To many of us, the Wrestling Observer Hall of Fame is the only pro wrestling hall of fame that matters. It considers wrestling from all over the world and in all eras. However, even though there is a historical category, some candidates are so far in the past that voters might not have the necessary knowledge to accurately determine the strength of a performer’s candidacy. In those cases, such as Martin “Farmer” Burns in 2002 or Evan “Strangler” Lewis in 2007, Dave Meltzer makes an executive decision under the advice of historians to include them in the hall. 

Unfortunately, that also means that some of the most important pioneers of our great sport who should have gone in with the inaugural class in 1996 must wait decades for the recognition they deserve, like the induction of James McLaughlin in 2016. 

Presently, eight pro wrestlers who began their wrestling careers in the 1800s are in the WON Hall of Fame:

  1. Frank Gotch
  2. George Hackenschmidt
  3. Tom Jenkins
  4. William Muldoon
  5. Martin “Farmer” Burns
  6. Evan “Strangler” Lewis
  7. James McLaughlin
  8. Paul Pons

This is an excellent list. A hall of fame that attempts to cover all eras that doesn’t have Gotch, Hackenschmidt, Muldoon, Burns, Lewis, and McLaughlin is not a hall of fame. Should Dan McLeod be included? What about John McMahon or Ernest Roeber? Maybe James Owens? Those are borderline cases that may have to be examined in the future.

But there is a more pressing candidate whose significance ranks up there with those already in and frankly surpasses some of them.

His name is Homer Lane, and he deserves to be in the Wrestling Observer Newsletter Hall of Fame.

The argument for his candidacy can go line by line with the criteria.


Firstly, he clearly meets the longevity requirement, having an over 30-year career from the 1850s to the 1880s, which began in the traveling carnival—the root industry from which pro wrestling grew. 

Positive Influence

Secondly, and most important, is his argument for positive influence. Homer Lane is key to developing virtually every important aspect of worked wrestling from the 1860s to the 1910s. Post-Civil War, Lane began taking his ballyhoo to the papers, and using the burgeoning media to draw marks to his barnstorming exploits. Advertisements for matches ahead of time helped pro wrestling grow from a piece of a traveling carnival to an event that can draw on its own. Lane was in the first generation of wrestlers post-Civil War to do this. Even more significantly, after a snafu where a referee who wasn’t on the take exposed his work in the papers, he linked up with venue owner (and suspected criminal) Harry Hill, who would ref many matches moving forward. Four years later, they would expand their syndicate and include other regular wrestlers—most notably John McMahon—making the first full-fledged “trust” in wrestling. That same year, Lane introduced a concept to wrestling that he took from boxing that still lingers today: weight classes. After their trust made McMahon the heavyweight champion due to his larger size, Lane was made the middleweight champion, a significant development in wrestling history. Right up until the Black Sox Scandal of 1919, when pro wrestling revenue shifted completely and they had to stop gambling on their matches, precedents that were set by Lane and his crew were copied throughout the industry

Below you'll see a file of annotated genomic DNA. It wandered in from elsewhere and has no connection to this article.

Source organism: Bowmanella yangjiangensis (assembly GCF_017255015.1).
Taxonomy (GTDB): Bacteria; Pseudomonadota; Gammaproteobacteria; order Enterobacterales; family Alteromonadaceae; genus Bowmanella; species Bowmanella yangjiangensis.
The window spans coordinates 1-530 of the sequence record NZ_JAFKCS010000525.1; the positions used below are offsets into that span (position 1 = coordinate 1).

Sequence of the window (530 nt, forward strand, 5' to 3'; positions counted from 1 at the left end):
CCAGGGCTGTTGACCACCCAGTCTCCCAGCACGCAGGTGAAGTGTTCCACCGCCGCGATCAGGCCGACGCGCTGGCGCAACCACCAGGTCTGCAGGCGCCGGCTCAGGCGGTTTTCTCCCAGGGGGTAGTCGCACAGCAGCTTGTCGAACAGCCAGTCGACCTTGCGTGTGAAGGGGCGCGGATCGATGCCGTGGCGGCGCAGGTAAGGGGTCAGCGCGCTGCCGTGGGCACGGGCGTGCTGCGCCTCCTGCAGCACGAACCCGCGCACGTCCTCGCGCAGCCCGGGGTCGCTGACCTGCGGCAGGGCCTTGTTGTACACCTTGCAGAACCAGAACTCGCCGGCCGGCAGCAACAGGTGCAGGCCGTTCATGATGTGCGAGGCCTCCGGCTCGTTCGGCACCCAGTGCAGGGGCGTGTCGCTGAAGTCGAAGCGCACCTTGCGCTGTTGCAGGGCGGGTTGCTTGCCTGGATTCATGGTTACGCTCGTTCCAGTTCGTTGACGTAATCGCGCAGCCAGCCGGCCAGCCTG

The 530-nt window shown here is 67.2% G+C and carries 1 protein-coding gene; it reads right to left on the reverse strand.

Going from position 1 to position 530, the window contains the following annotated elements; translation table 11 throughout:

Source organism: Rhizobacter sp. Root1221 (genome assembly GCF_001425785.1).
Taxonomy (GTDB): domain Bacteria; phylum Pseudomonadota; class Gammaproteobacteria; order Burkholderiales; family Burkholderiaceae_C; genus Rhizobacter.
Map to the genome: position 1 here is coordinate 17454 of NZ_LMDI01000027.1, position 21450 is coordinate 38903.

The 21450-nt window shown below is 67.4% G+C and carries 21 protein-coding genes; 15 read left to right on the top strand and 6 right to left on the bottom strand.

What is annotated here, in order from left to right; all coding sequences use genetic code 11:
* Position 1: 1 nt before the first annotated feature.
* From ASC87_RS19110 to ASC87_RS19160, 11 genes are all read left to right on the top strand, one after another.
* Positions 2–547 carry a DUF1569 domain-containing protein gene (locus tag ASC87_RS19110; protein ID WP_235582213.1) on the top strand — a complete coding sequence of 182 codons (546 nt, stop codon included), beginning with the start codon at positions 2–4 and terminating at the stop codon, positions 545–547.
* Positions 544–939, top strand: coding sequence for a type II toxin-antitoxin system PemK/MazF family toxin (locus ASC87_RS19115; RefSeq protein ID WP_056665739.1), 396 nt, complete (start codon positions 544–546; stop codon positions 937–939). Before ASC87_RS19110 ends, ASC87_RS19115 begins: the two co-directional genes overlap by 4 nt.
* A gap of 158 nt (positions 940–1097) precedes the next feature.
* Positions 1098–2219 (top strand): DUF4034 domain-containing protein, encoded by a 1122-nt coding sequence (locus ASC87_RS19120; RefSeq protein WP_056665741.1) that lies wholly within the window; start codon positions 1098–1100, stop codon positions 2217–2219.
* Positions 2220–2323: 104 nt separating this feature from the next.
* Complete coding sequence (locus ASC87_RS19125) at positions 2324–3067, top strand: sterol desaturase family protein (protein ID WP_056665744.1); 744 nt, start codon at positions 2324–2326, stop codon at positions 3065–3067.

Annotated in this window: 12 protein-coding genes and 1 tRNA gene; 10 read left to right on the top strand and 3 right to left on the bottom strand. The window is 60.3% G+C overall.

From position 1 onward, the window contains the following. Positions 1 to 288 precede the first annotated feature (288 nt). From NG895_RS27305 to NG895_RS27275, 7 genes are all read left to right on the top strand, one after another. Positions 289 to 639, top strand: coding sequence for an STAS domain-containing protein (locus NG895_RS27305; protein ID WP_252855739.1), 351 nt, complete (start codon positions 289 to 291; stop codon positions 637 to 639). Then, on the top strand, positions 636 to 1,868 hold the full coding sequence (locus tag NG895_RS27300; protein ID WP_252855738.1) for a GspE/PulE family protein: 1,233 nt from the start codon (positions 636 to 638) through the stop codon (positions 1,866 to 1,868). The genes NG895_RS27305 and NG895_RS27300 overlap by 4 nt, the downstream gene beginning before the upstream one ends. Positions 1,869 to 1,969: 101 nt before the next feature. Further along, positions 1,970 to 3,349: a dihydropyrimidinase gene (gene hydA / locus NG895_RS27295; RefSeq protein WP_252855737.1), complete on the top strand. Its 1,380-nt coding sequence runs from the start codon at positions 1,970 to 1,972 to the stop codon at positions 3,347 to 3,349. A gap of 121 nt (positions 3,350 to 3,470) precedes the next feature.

Drawing Power

Thirdly, a few things need to be kept in mind to discuss Lane’s drawing power. We are completely at the mercy of what newspapers decided to report. If they only said it was a “well-sized crowd,” then that’s all we have to go on. Even more often, they simply wouldn’t comment on gate, attendance, or gambling numbers. So, there are only a few actual figures we have hard numbers for. Furthermore, the modern reader has to adjust their thinking to what drawing meant in the post-Civil War wrestling world. While tickets sales were a part of the business, they were a small part. The major money was made by gambling. So it wasn’t about drawing the most people, but by drawing the most money to bet the way you want it to. 

In this sense, Lane’s drawing ability in his day was top-tier.

He worked on top and with the biggest names for years. On the famous Lane/McMahon match in Manhattan on May 30, 1873, they could work Lane as the heavy favorite, so when McMahon won, the crew cleaned up. The top single gambler made $2,000 ($51,000 in today’s money), who undoubtedly was one of their patsy bettors, not to mention the rest of their intermediaries whose winnings weren’t listed. Add approximately a $400 gate (a little over $10,000 today), and it’s probably safe to assume that the revenue for the night was close to $4,000 (approximately $100,000 today). 

Despite the fact that the amount of money being bet was more important than the number of people attending, Lane succeeded in both. In a rematch between Lane and McMahon in August, this time in Troy, NY, the local paper reported 1,000 people in attendance. This was at a time when the population of Troy was less than 50,000, and travel was much harder than it is now, so if you weren’t within walking distance, or weren’t wealthy enough for a carriage, you couldn’t attend. 

Lane was described as a talented wrestler, but so was every wrestler. Obviously, no footage exists from this era, so just like the eight others in the hall, the in-ring performance aspect isn’t a consideration. 

As a pioneer and a draw, Homer Lane is just as important as James McLaughlin, the apple-to-apple comparison from the same era who is already in. It’s apropos that the two had a program in ’69-’70, and Lane stepped in as champion when McLaughlin was arrested.

It took a long time for McLaughlin to get the recognition he deserves.

Lane still hasn’t. Hopefully, that can be rectified soon.